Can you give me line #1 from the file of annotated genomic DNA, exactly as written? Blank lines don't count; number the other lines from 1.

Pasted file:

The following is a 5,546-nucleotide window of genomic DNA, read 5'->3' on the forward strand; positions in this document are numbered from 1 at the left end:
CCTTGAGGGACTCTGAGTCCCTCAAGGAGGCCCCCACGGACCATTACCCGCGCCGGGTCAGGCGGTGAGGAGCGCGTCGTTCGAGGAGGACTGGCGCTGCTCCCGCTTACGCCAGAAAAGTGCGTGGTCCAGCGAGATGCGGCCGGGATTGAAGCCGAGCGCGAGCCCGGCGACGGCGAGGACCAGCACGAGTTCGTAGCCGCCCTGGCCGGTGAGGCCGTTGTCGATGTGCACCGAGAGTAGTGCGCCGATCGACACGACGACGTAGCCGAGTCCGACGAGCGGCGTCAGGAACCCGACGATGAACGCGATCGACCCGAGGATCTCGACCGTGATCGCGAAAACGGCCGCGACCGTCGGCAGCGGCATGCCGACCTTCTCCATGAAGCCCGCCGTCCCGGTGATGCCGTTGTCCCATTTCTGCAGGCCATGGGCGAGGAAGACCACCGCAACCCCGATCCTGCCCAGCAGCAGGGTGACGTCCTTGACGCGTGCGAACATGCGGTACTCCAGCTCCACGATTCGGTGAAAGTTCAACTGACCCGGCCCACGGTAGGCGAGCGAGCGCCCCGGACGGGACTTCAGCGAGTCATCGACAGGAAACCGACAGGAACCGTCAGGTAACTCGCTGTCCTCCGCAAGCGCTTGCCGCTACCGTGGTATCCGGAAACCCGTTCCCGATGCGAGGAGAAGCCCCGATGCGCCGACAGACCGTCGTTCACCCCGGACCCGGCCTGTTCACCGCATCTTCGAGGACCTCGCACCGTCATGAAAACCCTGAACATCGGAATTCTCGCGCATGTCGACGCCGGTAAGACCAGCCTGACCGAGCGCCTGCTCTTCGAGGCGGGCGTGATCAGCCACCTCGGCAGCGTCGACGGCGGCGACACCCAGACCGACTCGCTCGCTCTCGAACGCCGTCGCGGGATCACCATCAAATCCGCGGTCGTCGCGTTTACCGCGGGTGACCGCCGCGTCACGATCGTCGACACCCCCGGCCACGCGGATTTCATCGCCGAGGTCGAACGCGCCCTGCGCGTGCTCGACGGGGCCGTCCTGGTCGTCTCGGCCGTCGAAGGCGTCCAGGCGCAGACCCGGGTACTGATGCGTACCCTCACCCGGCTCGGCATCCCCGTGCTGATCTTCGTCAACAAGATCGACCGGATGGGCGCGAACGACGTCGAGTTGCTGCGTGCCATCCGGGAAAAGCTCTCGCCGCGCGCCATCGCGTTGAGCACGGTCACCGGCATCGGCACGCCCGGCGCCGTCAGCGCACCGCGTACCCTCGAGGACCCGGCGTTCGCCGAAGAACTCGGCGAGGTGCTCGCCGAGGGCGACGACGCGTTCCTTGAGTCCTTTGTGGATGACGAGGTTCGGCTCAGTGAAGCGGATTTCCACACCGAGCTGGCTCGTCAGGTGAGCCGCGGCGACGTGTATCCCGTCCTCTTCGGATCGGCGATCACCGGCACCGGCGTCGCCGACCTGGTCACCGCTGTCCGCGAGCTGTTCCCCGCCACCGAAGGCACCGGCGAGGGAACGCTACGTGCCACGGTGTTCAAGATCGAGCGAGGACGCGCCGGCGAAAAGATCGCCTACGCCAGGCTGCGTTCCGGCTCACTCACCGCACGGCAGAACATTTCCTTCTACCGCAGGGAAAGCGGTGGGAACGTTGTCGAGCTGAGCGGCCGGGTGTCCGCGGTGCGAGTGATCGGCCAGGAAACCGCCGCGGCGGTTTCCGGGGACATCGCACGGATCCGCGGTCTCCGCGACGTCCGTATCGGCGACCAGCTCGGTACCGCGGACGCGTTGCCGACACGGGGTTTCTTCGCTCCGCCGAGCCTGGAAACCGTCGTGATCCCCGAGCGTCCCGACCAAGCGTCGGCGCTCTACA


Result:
The following is a 5,546-nucleotide window of genomic DNA, read 5'->3' on the forward strand; positions in this document are numbered from 1 at the left end: